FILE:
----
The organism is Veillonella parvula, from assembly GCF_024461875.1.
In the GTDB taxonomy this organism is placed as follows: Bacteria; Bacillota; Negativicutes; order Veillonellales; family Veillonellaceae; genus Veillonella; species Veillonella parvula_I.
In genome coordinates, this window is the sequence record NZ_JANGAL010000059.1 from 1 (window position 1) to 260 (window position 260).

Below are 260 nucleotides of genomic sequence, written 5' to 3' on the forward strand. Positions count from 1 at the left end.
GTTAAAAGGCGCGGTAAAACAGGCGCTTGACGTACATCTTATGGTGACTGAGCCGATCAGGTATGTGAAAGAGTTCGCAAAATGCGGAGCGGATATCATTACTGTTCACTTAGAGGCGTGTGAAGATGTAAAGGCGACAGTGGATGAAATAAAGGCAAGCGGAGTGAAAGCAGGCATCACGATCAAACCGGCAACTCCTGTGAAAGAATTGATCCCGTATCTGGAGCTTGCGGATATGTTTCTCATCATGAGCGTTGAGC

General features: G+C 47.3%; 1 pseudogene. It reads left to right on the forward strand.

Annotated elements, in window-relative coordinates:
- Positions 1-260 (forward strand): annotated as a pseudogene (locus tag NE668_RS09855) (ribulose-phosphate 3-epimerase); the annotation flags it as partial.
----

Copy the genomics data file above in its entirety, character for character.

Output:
The organism is Veillonella parvula, from assembly GCF_024461875.1.
In the GTDB taxonomy this organism is placed as follows: Bacteria; Bacillota; Negativicutes; order Veillonellales; family Veillonellaceae; genus Veillonella; species Veillonella parvula_I.
In genome coordinates, this window is the sequence record NZ_JANGAL010000059.1 from 1 (window position 1) to 260 (window position 260).

Below are 260 nucleotides of genomic sequence, written 5' to 3' on the forward strand. Positions count from 1 at the left end.
GTTAAAAGGCGCGGTAAAACAGGCGCTTGACGTACATCTTATGGTGACTGAGCCGATCAGGTATGTGAAAGAGTTCGCAAAATGCGGAGCGGATATCATTACTGTTCACTTAGAGGCGTGTGAAGATGTAAAGGCGACAGTGGATGAAATAAAGGCAAGCGGAGTGAAAGCAGGCATCACGATCAAACCGGCAACTCCTGTGAAAGAATTGATCCCGTATCTGGAGCTTGCGGATATGTTTCTCATCATGAGCGTTGAGC

General features: G+C 47.3%; 1 pseudogene. It reads left to right on the forward strand.

Annotated elements, in window-relative coordinates:
- Positions 1-260 (forward strand): annotated as a pseudogene (locus tag NE668_RS09855) (ribulose-phosphate 3-epimerase); the annotation flags it as partial.